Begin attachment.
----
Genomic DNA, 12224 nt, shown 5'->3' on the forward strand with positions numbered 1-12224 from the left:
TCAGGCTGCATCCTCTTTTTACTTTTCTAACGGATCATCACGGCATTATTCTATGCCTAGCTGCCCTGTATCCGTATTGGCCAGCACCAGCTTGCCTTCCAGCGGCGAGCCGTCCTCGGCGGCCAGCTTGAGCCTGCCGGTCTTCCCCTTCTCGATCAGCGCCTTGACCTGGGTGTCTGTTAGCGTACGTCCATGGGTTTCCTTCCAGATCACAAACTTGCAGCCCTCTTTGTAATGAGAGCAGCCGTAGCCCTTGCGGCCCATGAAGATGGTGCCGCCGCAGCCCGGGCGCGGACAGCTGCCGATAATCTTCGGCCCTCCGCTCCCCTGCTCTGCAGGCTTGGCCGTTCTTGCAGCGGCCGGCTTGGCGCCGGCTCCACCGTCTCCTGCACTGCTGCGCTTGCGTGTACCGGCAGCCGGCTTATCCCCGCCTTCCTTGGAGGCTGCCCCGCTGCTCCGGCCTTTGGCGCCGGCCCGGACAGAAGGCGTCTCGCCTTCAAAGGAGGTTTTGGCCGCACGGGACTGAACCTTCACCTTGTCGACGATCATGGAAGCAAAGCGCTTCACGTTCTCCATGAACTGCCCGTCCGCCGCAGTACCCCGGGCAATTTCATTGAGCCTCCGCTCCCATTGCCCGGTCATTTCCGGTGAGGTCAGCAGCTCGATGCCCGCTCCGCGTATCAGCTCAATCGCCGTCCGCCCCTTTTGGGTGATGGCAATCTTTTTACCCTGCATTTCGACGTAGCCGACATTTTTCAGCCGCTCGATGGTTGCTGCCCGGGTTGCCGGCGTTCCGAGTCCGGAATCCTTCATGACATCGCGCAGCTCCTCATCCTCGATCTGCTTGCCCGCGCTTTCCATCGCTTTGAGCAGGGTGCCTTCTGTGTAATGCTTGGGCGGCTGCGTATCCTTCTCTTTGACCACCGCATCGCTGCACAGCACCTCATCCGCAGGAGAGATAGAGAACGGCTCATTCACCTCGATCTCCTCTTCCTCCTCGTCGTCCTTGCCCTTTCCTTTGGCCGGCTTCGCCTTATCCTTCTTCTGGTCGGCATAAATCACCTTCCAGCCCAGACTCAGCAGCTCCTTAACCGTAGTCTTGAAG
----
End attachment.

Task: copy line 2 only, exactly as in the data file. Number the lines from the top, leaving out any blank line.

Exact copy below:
TCAGGCTGCATCCTCTTTTTACTTTTCTAACGGATCATCACGGCATTATTCTATGCCTAGCTGCCCTGTATCCGTATTGGCCAGCACCAGCTTGCCTTCCAGCGGCGAGCCGTCCTCGGCGGCCAGCTTGAGCCTGCCGGTCTTCCCCTTCTCGATCAGCGCCTTGACCTGGGTGTCTGTTAGCGTACGTCCATGGGTTTCCTTCCAGATCACAAACTTGCAGCCCTCTTTGTAATGAGAGCAGCCGTAGCCCTTGCGGCCCATGAAGATGGTGCCGCCGCAGCCCGGGCGCGGACAGCTGCCGATAATCTTCGGCCCTCCGCTCCCCTGCTCTGCAGGCTTGGCCGTTCTTGCAGCGGCCGGCTTGGCGCCGGCTCCACCGTCTCCTGCACTGCTGCGCTTGCGTGTACCGGCAGCCGGCTTATCCCCGCCTTCCTTGGAGGCTGCCCCGCTGCTCCGGCCTTTGGCGCCGGCCCGGACAGAAGGCGTCTCGCCTTCAAAGGAGGTTTTGGCCGCACGGGACTGAACCTTCACCTTGTCGACGATCATGGAAGCAAAGCGCTTCACGTTCTCCATGAACTGCCCGTCCGCCGCAGTACCCCGGGCAATTTCATTGAGCCTCCGCTCCCATTGCCCGGTCATTTCCGGTGAGGTCAGCAGCTCGATGCCCGCTCCGCGTATCAGCTCAATCGCCGTCCGCCCCTTTTGGGTGATGGCAATCTTTTTACCCTGCATTTCGACGTAGCCGACATTTTTCAGCCGCTCGATGGTTGCTGCCCGGGTTGCCGGCGTTCCGAGTCCGGAATCCTTCATGACATCGCGCAGCTCCTCATCCTCGATCTGCTTGCCCGCGCTTTCCATCGCTTTGAGCAGGGTGCCTTCTGTGTAATGCTTGGGCGGCTGCGTATCCTTCTCTTTGACCACCGCATCGCTGCACAGCACCTCATCCGCAGGAGAGATAGAGAACGGCTCATTCACCTCGATCTCCTCTTCCTCCTCGTCGTCCTTGCCCTTTCCTTTGGCCGGCTTCGCCTTATCCTTCTTCTGGTCGGCATAAATCACCTTCCAGCCCAGACTCAGCAGCTCCTTAACCGTAGTCTTGAAG